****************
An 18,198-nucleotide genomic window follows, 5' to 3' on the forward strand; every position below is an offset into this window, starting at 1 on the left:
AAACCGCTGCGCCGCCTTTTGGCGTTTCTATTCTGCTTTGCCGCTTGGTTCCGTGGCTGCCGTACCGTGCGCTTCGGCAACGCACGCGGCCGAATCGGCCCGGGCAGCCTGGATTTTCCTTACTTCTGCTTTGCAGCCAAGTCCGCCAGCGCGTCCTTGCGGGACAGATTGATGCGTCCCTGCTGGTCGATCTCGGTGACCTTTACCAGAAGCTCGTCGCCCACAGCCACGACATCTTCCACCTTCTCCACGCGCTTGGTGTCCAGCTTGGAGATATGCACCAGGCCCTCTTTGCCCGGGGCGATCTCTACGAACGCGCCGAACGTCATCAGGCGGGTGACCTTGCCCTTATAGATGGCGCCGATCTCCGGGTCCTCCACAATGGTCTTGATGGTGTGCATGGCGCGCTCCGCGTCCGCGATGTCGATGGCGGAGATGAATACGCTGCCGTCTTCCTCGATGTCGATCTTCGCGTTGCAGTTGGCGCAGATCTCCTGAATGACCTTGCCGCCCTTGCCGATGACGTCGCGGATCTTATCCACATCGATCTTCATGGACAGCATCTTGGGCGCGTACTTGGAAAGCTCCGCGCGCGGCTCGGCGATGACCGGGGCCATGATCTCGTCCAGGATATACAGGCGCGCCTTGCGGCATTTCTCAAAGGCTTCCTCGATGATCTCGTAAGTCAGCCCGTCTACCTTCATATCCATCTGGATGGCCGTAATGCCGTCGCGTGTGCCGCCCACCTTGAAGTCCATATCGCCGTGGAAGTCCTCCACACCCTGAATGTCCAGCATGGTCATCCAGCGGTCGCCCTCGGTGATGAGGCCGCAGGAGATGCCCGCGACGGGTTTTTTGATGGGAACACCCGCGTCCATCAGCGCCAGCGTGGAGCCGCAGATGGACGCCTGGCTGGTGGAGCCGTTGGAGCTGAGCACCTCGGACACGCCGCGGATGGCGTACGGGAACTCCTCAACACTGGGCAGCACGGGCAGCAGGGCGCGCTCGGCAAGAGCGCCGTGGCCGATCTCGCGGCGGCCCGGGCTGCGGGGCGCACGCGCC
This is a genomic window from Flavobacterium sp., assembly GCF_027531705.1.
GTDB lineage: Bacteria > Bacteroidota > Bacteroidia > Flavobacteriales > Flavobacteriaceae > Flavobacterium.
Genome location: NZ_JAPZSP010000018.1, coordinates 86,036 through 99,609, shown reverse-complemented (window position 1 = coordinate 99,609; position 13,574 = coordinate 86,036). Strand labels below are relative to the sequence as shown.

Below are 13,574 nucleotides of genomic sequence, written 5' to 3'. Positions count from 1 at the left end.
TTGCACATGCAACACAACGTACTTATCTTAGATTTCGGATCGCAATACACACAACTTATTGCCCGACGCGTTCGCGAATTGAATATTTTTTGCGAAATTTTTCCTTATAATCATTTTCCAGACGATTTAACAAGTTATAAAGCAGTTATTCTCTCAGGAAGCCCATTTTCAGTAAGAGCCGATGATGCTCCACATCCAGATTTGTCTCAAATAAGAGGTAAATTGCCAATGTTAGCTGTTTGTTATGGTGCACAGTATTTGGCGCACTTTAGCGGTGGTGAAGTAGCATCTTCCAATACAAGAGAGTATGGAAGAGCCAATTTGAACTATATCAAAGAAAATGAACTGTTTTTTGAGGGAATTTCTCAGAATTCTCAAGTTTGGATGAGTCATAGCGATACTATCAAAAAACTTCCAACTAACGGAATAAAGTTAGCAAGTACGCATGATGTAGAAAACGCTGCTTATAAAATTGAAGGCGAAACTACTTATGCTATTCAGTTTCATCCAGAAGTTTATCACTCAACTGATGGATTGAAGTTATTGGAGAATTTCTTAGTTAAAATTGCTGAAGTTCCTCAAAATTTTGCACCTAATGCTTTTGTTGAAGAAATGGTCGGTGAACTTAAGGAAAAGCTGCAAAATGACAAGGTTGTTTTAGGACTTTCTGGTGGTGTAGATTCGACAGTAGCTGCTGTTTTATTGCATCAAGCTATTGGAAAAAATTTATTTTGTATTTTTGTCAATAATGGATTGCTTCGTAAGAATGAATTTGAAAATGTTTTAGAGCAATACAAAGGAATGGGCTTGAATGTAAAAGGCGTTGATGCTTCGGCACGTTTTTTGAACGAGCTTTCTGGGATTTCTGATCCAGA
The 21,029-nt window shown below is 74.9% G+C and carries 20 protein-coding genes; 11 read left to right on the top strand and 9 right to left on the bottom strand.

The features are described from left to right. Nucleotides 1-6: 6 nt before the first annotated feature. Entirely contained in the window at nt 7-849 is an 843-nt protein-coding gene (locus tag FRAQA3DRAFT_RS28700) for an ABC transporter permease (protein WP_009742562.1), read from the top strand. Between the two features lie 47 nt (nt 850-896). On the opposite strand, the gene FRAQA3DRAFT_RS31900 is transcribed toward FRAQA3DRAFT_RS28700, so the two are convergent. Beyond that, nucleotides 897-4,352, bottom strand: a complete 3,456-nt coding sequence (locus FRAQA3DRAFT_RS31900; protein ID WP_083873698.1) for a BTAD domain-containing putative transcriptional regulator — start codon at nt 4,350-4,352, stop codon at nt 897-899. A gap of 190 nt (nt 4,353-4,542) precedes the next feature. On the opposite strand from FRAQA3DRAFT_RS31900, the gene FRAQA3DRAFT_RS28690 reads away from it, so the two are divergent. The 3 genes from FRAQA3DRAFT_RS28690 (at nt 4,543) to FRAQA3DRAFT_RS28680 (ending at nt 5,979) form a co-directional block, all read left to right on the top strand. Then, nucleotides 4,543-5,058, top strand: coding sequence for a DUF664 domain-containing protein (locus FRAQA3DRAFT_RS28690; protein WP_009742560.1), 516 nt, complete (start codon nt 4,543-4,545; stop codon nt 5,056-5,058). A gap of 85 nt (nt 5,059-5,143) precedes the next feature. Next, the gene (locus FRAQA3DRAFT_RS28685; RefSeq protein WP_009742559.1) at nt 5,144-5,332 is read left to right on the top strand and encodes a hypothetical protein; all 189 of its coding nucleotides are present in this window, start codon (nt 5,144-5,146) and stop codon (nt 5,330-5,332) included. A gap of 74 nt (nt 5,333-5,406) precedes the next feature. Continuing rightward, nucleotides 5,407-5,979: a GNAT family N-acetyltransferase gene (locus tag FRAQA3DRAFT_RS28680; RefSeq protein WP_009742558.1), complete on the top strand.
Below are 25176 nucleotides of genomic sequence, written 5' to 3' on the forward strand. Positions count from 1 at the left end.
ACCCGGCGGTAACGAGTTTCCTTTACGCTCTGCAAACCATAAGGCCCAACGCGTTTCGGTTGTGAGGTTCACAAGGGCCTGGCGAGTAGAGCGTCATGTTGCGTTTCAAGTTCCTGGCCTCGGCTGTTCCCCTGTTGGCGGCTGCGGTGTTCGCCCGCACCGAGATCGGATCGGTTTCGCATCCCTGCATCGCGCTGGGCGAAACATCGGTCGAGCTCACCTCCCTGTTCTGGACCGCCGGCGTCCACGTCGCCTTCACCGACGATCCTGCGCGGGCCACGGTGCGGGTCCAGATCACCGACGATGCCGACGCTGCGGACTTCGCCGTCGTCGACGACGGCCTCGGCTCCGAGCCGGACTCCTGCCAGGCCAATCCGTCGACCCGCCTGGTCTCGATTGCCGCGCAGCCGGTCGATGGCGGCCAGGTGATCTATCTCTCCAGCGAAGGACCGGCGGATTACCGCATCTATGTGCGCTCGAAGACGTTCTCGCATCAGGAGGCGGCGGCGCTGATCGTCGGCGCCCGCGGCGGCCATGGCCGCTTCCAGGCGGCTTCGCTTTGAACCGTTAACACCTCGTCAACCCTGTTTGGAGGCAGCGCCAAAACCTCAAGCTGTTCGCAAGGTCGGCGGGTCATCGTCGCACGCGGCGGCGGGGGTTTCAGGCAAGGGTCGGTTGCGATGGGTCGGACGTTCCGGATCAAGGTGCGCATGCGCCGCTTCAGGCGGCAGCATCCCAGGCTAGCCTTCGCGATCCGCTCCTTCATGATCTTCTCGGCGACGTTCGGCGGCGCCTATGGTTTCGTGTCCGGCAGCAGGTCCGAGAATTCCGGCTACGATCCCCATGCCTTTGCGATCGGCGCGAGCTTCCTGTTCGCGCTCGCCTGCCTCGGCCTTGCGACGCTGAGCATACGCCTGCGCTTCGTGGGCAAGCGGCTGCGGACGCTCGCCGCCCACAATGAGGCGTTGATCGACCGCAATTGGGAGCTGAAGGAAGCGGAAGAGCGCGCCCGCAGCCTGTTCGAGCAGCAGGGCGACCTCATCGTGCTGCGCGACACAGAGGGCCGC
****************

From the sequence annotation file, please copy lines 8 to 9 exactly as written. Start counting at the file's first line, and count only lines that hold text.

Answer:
The 21,029-nt window shown below is 74.9% G+C and carries 20 protein-coding genes; 11 read left to right on the top strand and 9 right to left on the bottom strand.

The features are described from left to right. Nucleotides 1-6: 6 nt before the first annotated feature. Entirely contained in the window at nt 7-849 is an 843-nt protein-coding gene (locus tag FRAQA3DRAFT_RS28700) for an ABC transporter permease (protein WP_009742562.1), read from the top strand. Between the two features lie 47 nt (nt 850-896). On the opposite strand, the gene FRAQA3DRAFT_RS31900 is transcribed toward FRAQA3DRAFT_RS28700, so the two are convergent. Beyond that, nucleotides 897-4,352, bottom strand: a complete 3,456-nt coding sequence (locus FRAQA3DRAFT_RS31900; protein ID WP_083873698.1) for a BTAD domain-containing putative transcriptional regulator — start codon at nt 4,350-4,352, stop codon at nt 897-899. A gap of 190 nt (nt 4,353-4,542) precedes the next feature. On the opposite strand from FRAQA3DRAFT_RS31900, the gene FRAQA3DRAFT_RS28690 reads away from it, so the two are divergent. The 3 genes from FRAQA3DRAFT_RS28690 (at nt 4,543) to FRAQA3DRAFT_RS28680 (ending at nt 5,979) form a co-directional block, all read left to right on the top strand. Then, nucleotides 4,543-5,058, top strand: coding sequence for a DUF664 domain-containing protein (locus FRAQA3DRAFT_RS28690; protein WP_009742560.1), 516 nt, complete (start codon nt 4,543-4,545; stop codon nt 5,056-5,058). A gap of 85 nt (nt 5,059-5,143) precedes the next feature. Next, the gene (locus FRAQA3DRAFT_RS28685; RefSeq protein WP_009742559.1) at nt 5,144-5,332 is read left to right on the top strand and encodes a hypothetical protein; all 189 of its coding nucleotides are present in this window, start codon (nt 5,144-5,146) and stop codon (nt 5,330-5,332) included. A gap of 74 nt (nt 5,333-5,406) precedes the next feature. Continuing rightward, nucleotides 5,407-5,979: a GNAT family N-acetyltransferase gene (locus tag FRAQA3DRAFT_RS28680; RefSeq protein WP_009742558.1), complete on the top strand.